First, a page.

Dreaming about farmhouse-style floors? Have a hand-over-your-heart moment when you see hardwoods sporting rustic finishes, ceramic tiles boasting handmade-looking patterns or porcelain planks resembling barn boards? Selecting flooring that beautifies your home, fits within your budget and stands up to foot traffic can be daunting. But, with a little homework, you’ll be rewarded with floors that enhance your home’s aesthetic, comfort and safety and boost your return on investment. From hardwoods to vinyl to ceramic, there are myriad options to consider.
Solid-wood flooring is synonymous with farmhouse style. During the 19th and early 20th century, farmhouse floorboards were sourced at lumber mills. Pine, poplar and oak logs were sawn into planks and made into tongue-and-groove boards. These rustic wide-plank and random-width floorboards were installed throughout the house. Saw marks, wood grains, dark knots and slight imperfections remain the hallmarks of authentic antique wood flooring.
Several companies throughout the United States specialize in reclaiming floorboards from vintage structures and repurposing them in contemporary houses. “Farmhouse-style homes are characterized by wide, rustic wood boards and natural wood tones and accents. Reclaimed wood floors accentuate this style perfectly,” explains Genna Antes of Sylvan Brandt, a company that salvages old flooring.
Though any reclaimed wide-plank floor can lend authenticity to farmhouse rooms, boards with an original surface or old patina are especially effective. For example, Sylvan Brandt offers two different options that are popular with the farmhouse look—one made from interior barn siding and another made from flooring salvaged from old attics.
Homeowners who favor wood floors can also consider prefinished solid-wood, engineered-wood or laminate flooring sold at national and independent flooring retailers. Prefinished solid-wood floors withstand high traffic and moisture and work well in nearly every setting. Engineered-wood and laminate flooring are less costly alternatives. Engineered wood combines thin layers of wood with plywood and adhesives. Laminate flooring consists of cork and fiberboard topped with a photo of wood and a clear plastic layer. These types of flooring are less resistant to moisture and humidity and should not be installed in kitchens, bathrooms or basements.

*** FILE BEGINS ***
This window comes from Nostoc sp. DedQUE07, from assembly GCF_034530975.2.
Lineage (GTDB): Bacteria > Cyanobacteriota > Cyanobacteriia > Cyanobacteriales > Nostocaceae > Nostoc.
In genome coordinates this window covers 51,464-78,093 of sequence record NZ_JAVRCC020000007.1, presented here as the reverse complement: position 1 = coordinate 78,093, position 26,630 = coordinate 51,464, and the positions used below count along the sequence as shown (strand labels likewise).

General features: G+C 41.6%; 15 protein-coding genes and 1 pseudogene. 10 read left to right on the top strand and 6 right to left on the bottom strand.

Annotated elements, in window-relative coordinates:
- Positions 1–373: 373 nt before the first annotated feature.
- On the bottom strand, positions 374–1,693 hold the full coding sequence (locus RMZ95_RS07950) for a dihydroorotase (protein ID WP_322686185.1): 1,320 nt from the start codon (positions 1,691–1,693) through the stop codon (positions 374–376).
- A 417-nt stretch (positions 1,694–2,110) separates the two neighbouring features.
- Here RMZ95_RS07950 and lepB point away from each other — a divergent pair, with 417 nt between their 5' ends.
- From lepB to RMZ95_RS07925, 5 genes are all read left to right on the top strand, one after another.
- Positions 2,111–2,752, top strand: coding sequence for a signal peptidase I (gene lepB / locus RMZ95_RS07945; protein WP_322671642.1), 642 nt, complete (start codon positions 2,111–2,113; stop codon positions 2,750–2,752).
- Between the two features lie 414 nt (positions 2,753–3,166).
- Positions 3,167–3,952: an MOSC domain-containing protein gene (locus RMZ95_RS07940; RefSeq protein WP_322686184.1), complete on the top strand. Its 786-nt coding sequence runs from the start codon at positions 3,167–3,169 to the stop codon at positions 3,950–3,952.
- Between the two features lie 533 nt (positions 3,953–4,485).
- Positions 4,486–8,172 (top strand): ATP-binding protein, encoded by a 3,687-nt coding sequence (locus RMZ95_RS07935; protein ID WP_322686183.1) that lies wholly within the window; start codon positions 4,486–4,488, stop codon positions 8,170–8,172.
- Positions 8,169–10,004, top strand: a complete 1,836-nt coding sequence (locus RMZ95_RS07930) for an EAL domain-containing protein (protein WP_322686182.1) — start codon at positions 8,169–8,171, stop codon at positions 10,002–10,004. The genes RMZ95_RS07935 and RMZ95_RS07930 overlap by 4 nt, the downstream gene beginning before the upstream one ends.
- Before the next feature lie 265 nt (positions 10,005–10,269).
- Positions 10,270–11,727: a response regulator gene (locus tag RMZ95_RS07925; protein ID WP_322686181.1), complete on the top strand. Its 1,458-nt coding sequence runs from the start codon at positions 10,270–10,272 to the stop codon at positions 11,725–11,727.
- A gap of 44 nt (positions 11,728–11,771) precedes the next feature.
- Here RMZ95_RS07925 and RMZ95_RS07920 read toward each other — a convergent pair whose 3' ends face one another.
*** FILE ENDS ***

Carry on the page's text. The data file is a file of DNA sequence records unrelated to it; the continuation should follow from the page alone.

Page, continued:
Period farmhouses were also distinguished by glazed tiles. Admired for their classic forms and resistance to water infiltration, hexagonal, penny and subway tiles graced the entryways, bathrooms, kitchens and pantries of yesteryear. These flooring tiles remain a staple in modern farmhouses.
Another popular trend features encaustic tiles or cement tiles that are used to create eye-catching floors featuring geometric patterns akin to quilt motifs. Even though these unglazed tiles both feature patterns and distinctive matte finishes, it’s important to understand their differences. Traditional encaustic tiles are ceramic tiles that have patterns made from two or more inlaid colors of clay. The tiles are glazed and fired. Cement tiles are made of concrete, and the color in their patterns comes from mineral pigments that are applied to the top layer of the tile. They are cured at room temperature and are very porous. Cement tiles can be harder to install and often need frequent applications of sealer to prevent staining.
A more durable (and less-expensive) alternative, porcelain tiles imitate wood and natural stone and even come in styles that simulate the look of the trendy encaustic and cement tiles. Porcelain is hardwearing and low maintenance, making it a good option for areas with a lot of foot traffic.
For those who seek a product that will stand up to kids and pets, luxury vinyl is a less-costly but high-quality alternative to real wood. Thanks to technological advances, it is nothing like Grandma’s vinyl floor and emulates wood, as well as natural stone and concrete, with realistic depth and textures. Vinyl flooring is easy to install, waterproof, and resists scratches, dents, stains and UV light damage. An endless variety of colors, patterns, widths, textures and finishes are available in planks, tiles and sheets. Adding to its appeal, luxury vinyl can contribute a rustic feel to areas where hardwood typically can’t be used, such as basements and laundry rooms.
Whatever type of surface you choose to install, flooring can make a big impact on the comfort and style of your home. As Di Anna Borders, vice president of design at Armstrong Flooring, observes, “The aesthetic of farmhouse style combines features of successful interior design—comfort, simplicity, and warmth of natural materials and textures. This trend provides a welcoming harbor from the stressful dynamics of daily life.”